Franklin Bi

Corporate Strategy & Biz Dev @ Big Bank. Previously @FFVC, @Wharton. NYC born & raised. Home bartender. Comic book evangelist. NY Giants devotee.

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 Hi I’m Franklin!

You can find me professionally here.

You can get a feel for who I am here and sometimes here.

You can witness me dropping some random knowledge here and recommending delicious places here.

I’m fascinated by things like business model design

I also like to make tasty drinks for my friends, like this: drink.jpg

For myself, I prefer drinks like this: coffee.jpg

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Exercising your execution muscle

Originally posted on Quora here and featured on Forbes here

 How do I go from being an idea/vision guy to an idea and execution guy?

  1. Take out your list or little black notebook of ideas. You don’t have one? And you’re (supposedly) an ideas/vision guy? Fine, start one.

    Choose the smallest one. Or, if all you have are big ideas (aww look at you, you’re sooo cool..), then take the smallest version of an idea. If your idea can reduce global poverty by 50% in 10 years, fine – shrink that by a factor of 10whatever power. Organizing a food drive. Getting 10 friends to volunteer at a soup kitchen with you. Throwing a fundraising dinner party and getting 3 companies to sponsor it.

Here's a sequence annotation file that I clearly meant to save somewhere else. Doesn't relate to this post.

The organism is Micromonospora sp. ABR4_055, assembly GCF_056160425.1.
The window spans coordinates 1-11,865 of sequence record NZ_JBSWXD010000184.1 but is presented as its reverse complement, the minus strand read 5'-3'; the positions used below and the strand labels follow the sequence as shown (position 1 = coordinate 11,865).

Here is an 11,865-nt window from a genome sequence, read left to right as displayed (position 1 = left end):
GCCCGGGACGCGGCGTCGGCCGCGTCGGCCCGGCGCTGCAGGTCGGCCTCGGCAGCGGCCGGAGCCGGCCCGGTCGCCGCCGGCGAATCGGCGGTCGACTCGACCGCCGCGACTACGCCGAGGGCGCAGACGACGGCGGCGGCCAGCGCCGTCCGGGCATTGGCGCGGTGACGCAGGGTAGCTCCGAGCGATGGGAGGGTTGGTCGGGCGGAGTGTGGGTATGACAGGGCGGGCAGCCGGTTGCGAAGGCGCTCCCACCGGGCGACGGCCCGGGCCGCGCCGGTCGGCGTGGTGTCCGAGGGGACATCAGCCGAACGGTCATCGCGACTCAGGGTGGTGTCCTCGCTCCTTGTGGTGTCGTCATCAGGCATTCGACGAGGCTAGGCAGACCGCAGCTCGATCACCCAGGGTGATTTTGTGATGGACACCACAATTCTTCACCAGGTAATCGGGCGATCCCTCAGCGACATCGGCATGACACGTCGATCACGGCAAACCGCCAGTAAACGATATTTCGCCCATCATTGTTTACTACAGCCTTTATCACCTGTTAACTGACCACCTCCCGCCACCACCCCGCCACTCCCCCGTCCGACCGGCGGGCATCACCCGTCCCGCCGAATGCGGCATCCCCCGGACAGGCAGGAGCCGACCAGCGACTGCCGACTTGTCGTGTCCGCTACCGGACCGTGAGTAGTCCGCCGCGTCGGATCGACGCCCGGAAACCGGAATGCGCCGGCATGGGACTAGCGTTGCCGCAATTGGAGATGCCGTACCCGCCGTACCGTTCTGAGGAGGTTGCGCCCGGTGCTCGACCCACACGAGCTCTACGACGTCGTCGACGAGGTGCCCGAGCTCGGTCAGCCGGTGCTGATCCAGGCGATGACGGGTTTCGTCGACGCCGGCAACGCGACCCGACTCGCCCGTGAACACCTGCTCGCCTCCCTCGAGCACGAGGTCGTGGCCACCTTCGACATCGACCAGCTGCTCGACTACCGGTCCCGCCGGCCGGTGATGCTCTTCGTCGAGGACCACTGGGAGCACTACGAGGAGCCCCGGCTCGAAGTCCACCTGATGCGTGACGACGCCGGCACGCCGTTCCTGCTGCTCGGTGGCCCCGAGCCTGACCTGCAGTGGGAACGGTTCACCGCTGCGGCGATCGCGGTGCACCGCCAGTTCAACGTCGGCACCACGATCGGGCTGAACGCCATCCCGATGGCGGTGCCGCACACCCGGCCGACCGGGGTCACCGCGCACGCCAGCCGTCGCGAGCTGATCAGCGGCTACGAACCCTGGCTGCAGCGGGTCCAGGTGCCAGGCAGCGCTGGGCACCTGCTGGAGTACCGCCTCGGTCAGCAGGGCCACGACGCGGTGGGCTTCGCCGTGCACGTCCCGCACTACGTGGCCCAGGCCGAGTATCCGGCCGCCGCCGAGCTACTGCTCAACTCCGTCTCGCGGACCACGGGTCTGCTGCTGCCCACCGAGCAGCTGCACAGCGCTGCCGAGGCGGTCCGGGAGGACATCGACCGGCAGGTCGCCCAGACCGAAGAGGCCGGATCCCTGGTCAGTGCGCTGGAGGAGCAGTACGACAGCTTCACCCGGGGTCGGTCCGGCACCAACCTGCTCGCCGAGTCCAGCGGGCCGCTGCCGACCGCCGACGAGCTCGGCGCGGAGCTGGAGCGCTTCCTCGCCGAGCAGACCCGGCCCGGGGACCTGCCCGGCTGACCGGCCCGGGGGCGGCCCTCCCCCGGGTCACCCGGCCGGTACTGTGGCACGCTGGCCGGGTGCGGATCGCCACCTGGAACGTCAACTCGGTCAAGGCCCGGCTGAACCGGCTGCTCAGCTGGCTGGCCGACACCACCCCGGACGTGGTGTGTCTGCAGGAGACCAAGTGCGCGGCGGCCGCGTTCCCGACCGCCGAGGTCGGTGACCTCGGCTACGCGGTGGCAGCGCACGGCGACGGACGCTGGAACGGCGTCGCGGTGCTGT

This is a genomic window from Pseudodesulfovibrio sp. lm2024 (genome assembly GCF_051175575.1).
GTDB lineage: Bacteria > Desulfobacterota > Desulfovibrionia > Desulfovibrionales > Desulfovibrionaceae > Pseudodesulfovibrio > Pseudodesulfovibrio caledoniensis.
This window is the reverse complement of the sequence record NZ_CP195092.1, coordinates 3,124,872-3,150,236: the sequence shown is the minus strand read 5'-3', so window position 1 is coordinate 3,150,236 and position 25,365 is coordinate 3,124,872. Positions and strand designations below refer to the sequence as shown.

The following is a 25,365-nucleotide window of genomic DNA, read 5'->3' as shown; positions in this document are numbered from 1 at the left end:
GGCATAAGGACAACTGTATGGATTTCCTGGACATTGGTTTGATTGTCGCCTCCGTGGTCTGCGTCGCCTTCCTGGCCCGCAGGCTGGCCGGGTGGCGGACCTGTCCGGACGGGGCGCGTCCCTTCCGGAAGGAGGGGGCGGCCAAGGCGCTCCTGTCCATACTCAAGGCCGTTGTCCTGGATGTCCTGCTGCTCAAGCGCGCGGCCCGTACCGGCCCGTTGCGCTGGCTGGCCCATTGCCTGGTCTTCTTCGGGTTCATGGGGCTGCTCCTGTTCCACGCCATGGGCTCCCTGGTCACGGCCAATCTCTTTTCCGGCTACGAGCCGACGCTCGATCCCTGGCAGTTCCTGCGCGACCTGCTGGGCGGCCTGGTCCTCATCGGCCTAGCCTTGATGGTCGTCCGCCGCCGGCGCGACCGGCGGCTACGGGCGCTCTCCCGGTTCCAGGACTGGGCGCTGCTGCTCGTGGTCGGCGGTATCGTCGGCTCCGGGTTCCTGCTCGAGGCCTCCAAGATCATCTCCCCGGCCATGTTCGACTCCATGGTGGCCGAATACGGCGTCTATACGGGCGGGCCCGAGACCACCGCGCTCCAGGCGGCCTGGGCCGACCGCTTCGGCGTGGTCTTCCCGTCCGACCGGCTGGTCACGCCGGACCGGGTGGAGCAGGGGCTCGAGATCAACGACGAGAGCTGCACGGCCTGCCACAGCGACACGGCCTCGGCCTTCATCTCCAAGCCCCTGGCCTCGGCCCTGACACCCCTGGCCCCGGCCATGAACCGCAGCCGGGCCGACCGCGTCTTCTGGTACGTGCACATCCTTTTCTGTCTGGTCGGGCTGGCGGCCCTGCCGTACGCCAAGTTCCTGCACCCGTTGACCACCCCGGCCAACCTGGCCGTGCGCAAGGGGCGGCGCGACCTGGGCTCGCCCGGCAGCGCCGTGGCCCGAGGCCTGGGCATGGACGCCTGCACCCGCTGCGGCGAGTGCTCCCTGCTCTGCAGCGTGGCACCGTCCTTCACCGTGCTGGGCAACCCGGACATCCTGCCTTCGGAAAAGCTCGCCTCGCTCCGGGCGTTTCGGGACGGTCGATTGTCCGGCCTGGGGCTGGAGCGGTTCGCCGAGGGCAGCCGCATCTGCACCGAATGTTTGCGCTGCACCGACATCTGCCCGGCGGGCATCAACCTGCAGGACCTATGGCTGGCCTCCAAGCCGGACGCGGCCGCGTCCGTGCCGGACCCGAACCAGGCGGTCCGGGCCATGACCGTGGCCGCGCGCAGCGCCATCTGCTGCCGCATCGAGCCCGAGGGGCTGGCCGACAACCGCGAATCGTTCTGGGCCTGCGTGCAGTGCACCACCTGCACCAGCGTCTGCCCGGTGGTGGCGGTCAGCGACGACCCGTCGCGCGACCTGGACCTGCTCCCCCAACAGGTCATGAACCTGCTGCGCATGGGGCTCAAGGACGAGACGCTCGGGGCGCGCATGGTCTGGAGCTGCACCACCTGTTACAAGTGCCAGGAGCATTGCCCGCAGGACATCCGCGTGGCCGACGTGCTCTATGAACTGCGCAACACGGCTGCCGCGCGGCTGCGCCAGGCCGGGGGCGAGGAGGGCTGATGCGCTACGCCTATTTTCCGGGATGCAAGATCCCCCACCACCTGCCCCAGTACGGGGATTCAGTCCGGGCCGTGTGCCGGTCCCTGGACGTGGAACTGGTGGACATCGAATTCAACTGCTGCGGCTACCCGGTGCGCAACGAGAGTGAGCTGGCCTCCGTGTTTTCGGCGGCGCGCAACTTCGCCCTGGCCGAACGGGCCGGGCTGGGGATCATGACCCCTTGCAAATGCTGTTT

2. Plan it out and give yourself 3 weeks to execute it. Go! Right now, get going, what are you waiting for?

    If you succeed within 3 weeks: Cross it off your list and go back to Step 2.

  3. If you fail by the end of...

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The responsibility of a skeptic

 From Carl Sagan‘s Baloney Detection Kit:

The kit is brought out as a matter of course whenever new ideas are offered for consideration. If the new idea survives examination by the tools in our kit, we grant it warm, although tentative, acceptance. If you’re so inclined, if you don’t want to buy baloney even when it’s reassuring to do so, there are precautions that can be taken; there’s a tried-and-true, consumer-tested method.

  1. Wherever possible there must be independent confirmation of the “facts.”

  2. Encourage substantive debate on the evidence by knowledgeable proponents of all points of view.

  3. Arguments from authority carry little weight — “authorities” have made mistakes in the past. They will do so again in the future. Perhaps a better way to say it is that in science there are no authorities; at most, there are experts.

  4. Spin more than one hypothesis. If there’s something to be...

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